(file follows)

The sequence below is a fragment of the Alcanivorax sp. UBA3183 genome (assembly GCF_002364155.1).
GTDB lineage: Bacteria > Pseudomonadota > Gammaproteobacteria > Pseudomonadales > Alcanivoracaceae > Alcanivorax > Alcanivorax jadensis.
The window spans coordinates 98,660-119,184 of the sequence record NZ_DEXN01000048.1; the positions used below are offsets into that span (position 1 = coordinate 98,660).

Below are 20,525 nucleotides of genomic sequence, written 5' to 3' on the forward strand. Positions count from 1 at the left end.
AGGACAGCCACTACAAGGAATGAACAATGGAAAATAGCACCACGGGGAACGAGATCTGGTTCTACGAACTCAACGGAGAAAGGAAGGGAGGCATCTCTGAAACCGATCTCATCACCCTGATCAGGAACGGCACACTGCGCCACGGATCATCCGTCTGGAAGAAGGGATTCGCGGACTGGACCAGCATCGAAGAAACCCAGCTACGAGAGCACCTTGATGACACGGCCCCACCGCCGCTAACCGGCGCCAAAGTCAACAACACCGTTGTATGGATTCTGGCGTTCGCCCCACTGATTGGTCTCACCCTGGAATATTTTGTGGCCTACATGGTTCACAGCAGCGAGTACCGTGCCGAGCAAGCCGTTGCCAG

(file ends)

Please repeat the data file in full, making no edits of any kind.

The sequence below is a fragment of the Alcanivorax sp. UBA3183 genome (assembly GCF_002364155.1).
GTDB lineage: Bacteria > Pseudomonadota > Gammaproteobacteria > Pseudomonadales > Alcanivoracaceae > Alcanivorax > Alcanivorax jadensis.
The window spans coordinates 98,660-119,184 of the sequence record NZ_DEXN01000048.1; the positions used below are offsets into that span (position 1 = coordinate 98,660).

Below are 20,525 nucleotides of genomic sequence, written 5' to 3' on the forward strand. Positions count from 1 at the left end.
AGGACAGCCACTACAAGGAATGAACAATGGAAAATAGCACCACGGGGAACGAGATCTGGTTCTACGAACTCAACGGAGAAAGGAAGGGAGGCATCTCTGAAACCGATCTCATCACCCTGATCAGGAACGGCACACTGCGCCACGGATCATCCGTCTGGAAGAAGGGATTCGCGGACTGGACCAGCATCGAAGAAACCCAGCTACGAGAGCACCTTGATGACACGGCCCCACCGCCGCTAACCGGCGCCAAAGTCAACAACACCGTTGTATGGATTCTGGCGTTCGCCCCACTGATTGGTCTCACCCTGGAATATTTTGTGGCCTACATGGTTCACAGCAGCGAGTACCGTGCCGAGCAAGCCGTTGCCAG